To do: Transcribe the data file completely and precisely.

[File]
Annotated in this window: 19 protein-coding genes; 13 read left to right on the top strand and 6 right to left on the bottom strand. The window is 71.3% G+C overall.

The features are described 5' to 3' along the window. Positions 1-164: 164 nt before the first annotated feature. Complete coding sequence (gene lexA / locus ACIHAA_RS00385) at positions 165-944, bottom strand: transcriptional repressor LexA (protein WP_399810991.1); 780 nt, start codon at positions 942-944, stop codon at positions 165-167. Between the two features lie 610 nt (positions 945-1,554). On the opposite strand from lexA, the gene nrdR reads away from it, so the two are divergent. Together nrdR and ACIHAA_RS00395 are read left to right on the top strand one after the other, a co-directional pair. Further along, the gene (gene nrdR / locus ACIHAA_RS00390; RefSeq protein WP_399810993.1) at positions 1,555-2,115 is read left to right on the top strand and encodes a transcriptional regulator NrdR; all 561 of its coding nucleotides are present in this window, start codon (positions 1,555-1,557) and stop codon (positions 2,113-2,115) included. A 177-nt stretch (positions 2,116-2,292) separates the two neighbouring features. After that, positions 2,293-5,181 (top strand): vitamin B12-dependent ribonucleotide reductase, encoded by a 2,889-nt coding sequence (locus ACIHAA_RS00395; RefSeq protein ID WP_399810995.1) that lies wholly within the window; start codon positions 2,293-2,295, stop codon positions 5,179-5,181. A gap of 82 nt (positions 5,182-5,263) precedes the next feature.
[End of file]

Annotated in this window: 19 protein-coding genes; 13 read left to right on the top strand and 6 right to left on the bottom strand. The window is 71.3% G+C overall.

The features are described 5' to 3' along the window. Positions 1-164: 164 nt before the first annotated feature. Complete coding sequence (gene lexA / locus ACIHAA_RS00385) at positions 165-944, bottom strand: transcriptional repressor LexA (protein WP_399810991.1); 780 nt, start codon at positions 942-944, stop codon at positions 165-167. Between the two features lie 610 nt (positions 945-1,554). On the opposite strand from lexA, the gene nrdR reads away from it, so the two are divergent. Together nrdR and ACIHAA_RS00395 are read left to right on the top strand one after the other, a co-directional pair. Further along, the gene (gene nrdR / locus ACIHAA_RS00390; RefSeq protein WP_399810993.1) at positions 1,555-2,115 is read left to right on the top strand and encodes a transcriptional regulator NrdR; all 561 of its coding nucleotides are present in this window, start codon (positions 1,555-1,557) and stop codon (positions 2,113-2,115) included. A 177-nt stretch (positions 2,116-2,292) separates the two neighbouring features. After that, positions 2,293-5,181 (top strand): vitamin B12-dependent ribonucleotide reductase, encoded by a 2,889-nt coding sequence (locus ACIHAA_RS00395; RefSeq protein ID WP_399810995.1) that lies wholly within the window; start codon positions 2,293-2,295, stop codon positions 5,179-5,181. A gap of 82 nt (positions 5,182-5,263) precedes the next feature.